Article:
District 1 Councilman Victor Hernandez had some harsh words for the Texas Republican Party on Monday, responding to accusations leveled by Attorney General Greg Abbott following his visit to Lubbock on Feb. 25.
Abbott accused Hernandez of referring to his wife, who is Hispanic, as a "prop" during his Feb. 25 visit to the Jimenez Bakery and Restaurant here in Lubbock.
Abbott posted the accusation on his Twitter account on Feb. 28, saying, "It's deeply offensive that a Democrat elected official called my Latina wife of 32 years a 'prop.'"
Hernandez has denied the accusation, telling the Texas Tribune, "I categorically deny having ever referred to Mrs. Abbott as a prop. I think that would have been improper. They made a mistake."
Abbott's Twitter post cited the PJ Tatler blog, which did not identify their source by name.
Lubbock Mayor Glen Robertson issued a public apology to Abbott on Sunday night, apologizing for the comments allegedly made by Hernandez.
Here's the mayor's statement, exactly as it appeared on his Facebook page:
General, this is Glen Robertson, Mayor of Lubbock, Texas. I wanted to contact you to apologize for the comments of a Lubbock City Council Member during your recent visit to Lubbock. This Council Member does not speak for the Council, the City of Lubbock or for the citizens of this great city. Our local government is non-partisan and I find it troubling that a Council Member would attempt to use his influence as an elected official to personally attack you. I am especially upset about the verbal attacks made against your wife. Please understand that the vast majority of Lubbock citizens do not share his views and definitely do not share his lack of civility or his unprofessional method of attacking those who do not agree with his politics. Thank you for your service to all Texas citizens and good luck in your upcoming election.
Glen C. Robertson
Hernandez released this statement on Monday:
My name is Victor Hernandez and I am the current Chairman of the Lubbock Chapter of Tejano Democrats.
As you know, I delivered a statement publicly this past Wednesday (February 26, 2014) concerning the overall negative tone being taken against the Hispanic community by Republican candidates vying for their party's nomination.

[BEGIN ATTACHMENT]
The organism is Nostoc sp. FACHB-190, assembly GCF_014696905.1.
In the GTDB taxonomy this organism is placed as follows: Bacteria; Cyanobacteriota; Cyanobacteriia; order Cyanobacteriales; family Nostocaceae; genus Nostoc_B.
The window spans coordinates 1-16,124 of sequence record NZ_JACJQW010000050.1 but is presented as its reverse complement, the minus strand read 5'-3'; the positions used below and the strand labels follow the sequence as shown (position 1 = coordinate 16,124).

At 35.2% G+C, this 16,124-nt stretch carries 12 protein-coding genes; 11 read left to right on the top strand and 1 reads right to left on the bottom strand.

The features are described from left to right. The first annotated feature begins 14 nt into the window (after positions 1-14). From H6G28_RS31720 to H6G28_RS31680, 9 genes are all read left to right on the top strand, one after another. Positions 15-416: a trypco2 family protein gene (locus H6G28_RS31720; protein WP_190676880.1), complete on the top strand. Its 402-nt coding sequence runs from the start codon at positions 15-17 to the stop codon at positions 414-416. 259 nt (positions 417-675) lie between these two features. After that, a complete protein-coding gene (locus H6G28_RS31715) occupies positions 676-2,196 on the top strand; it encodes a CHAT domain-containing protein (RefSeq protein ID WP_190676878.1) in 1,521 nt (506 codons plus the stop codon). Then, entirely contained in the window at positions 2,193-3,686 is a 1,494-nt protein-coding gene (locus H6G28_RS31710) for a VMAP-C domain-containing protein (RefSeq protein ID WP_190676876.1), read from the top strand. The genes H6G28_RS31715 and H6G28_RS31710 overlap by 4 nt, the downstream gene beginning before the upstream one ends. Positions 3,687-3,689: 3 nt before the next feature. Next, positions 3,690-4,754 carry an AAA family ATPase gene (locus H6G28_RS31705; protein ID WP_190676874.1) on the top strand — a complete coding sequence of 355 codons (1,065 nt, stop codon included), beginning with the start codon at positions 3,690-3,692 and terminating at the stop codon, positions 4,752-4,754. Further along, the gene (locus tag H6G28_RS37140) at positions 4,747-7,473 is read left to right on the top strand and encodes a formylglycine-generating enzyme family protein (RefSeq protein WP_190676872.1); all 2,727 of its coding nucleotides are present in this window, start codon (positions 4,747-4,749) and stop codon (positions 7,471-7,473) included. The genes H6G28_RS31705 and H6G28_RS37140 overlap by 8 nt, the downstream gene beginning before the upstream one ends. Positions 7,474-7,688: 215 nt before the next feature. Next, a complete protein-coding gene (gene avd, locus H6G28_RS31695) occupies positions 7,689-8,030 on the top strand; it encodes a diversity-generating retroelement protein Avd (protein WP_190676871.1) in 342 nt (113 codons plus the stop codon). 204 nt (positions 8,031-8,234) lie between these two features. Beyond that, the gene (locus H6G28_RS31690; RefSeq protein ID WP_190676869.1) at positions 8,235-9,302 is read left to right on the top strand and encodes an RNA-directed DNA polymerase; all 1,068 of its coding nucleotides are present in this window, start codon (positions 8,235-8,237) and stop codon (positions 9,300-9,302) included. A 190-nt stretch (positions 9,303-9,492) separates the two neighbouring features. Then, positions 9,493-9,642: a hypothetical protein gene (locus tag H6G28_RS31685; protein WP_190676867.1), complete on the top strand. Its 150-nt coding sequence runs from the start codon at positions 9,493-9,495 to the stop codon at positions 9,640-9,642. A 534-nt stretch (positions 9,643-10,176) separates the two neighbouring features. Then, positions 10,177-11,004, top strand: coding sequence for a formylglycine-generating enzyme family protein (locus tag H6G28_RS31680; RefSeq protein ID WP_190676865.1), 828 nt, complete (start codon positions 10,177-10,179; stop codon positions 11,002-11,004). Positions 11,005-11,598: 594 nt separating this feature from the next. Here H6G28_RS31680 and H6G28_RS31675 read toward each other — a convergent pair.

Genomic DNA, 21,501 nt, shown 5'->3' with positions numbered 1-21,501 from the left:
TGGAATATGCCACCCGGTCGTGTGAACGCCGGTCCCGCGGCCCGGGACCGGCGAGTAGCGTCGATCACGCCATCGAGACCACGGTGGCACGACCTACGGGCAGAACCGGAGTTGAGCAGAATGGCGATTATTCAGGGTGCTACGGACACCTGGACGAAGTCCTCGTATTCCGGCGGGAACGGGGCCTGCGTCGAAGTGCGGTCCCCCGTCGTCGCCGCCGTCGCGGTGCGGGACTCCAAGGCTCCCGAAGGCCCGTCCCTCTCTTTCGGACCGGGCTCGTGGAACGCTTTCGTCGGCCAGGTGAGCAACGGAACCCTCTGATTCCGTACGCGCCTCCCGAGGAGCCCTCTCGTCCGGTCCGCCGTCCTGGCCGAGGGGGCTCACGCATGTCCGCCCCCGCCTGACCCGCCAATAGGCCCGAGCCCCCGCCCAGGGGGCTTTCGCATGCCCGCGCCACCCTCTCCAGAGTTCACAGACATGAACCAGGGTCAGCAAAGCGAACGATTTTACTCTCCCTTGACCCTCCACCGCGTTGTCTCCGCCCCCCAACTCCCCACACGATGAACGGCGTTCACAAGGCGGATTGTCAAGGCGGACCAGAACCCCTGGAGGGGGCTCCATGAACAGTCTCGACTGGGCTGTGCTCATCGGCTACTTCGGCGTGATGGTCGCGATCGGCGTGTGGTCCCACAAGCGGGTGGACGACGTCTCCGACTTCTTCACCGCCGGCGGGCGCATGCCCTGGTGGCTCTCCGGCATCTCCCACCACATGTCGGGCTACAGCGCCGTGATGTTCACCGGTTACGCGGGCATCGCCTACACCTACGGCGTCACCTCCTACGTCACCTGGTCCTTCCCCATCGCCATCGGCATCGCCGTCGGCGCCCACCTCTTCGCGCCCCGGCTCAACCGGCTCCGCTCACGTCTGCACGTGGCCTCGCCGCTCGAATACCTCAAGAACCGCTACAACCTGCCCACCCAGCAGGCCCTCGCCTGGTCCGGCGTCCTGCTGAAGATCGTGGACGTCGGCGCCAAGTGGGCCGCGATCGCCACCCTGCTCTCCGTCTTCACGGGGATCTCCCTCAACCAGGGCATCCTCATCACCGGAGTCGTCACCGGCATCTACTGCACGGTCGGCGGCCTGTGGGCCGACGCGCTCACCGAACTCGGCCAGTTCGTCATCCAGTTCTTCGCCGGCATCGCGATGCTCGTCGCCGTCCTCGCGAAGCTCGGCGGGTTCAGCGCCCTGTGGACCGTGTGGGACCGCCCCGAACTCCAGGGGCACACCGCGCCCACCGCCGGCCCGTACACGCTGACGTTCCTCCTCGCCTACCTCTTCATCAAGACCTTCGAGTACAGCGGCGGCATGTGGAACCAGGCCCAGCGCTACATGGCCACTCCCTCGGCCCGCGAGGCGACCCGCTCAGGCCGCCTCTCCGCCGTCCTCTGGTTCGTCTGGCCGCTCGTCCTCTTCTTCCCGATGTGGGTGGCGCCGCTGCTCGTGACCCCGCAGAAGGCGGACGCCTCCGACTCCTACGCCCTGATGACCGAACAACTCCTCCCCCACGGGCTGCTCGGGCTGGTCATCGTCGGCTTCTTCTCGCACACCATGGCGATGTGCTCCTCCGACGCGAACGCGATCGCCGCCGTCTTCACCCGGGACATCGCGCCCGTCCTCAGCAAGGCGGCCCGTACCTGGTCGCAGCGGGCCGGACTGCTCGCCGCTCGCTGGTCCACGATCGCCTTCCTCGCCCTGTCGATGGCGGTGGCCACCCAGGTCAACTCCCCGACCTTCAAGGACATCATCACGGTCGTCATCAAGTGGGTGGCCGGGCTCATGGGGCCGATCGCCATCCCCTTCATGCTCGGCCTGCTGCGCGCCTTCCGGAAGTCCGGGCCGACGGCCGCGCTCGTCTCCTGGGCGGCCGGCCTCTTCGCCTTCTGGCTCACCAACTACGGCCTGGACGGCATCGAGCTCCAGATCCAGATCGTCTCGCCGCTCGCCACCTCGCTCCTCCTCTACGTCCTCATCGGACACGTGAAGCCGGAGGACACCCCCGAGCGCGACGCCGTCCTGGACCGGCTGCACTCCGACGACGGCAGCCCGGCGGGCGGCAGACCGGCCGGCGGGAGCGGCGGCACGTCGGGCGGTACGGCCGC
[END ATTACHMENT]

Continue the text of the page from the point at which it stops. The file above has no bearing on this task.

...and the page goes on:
Since then, commentary on my statement has included two primary assertions. The first concerns the use of the metaphor "our house" and the second, concerns a tale involving candidate Greg Abbott's wife and the word "prop." Since I have publicly addressed both of these issues, I will not revisit them here.
However (and related to the responses by the Abbott campaign to my February 26th statement), I must admit that I find perplexing the fact that the Abbott campaign responded to my statement at all. Surely it cannot be because of any clout I sway in either local or state Republican Party politics. And, surely it cannot be because of any personal financial wealth which I could contribute to his opponents.
After much thought and reflection, I realized that the Abbott Campaign is not faint-hearted when it comes to me personally but rather, the Abbott Campaign is afraid of the message I, and others across the state (including his fellow Republicans), have brought forth. Sadly, the message the Texas Republican Party fears is one of basic humanity, i.e., Hispanics are "people," Hispanics are fellow "human beings," Hispanics should be respected, engaged and understood.
One would believe that all people, whether seeking political office or not, would recognize these basic tenets. One would believe that, in the year 2014, we should not have to have this discussion at all. And, one would believe that the Texas Republican Party would not engage in such tactics.
I will not apologize for being an American of Mexican descent. I will not apologize for being a Texan of Mexican descent. I will however, apologize to all people of goodwill, regardless of race or ethnicity and, regardless of party affiliation, for the insensitivity being exhibited by the Texas Republican Party towards the Hispanic community.
The Latino community is not a problem to be dealt with or worse yet, to be dismissed. The Hispanic community is very much a part of Texas, the Hispanic community is very much a part of America.
In closing, my name is Victor Hernandez. I am a person. I am a human being. I am a first generation American of Mexican descent. I am a first generation Texan of Mexican descent. I deserve to be respected, to be engaged and to be understood.
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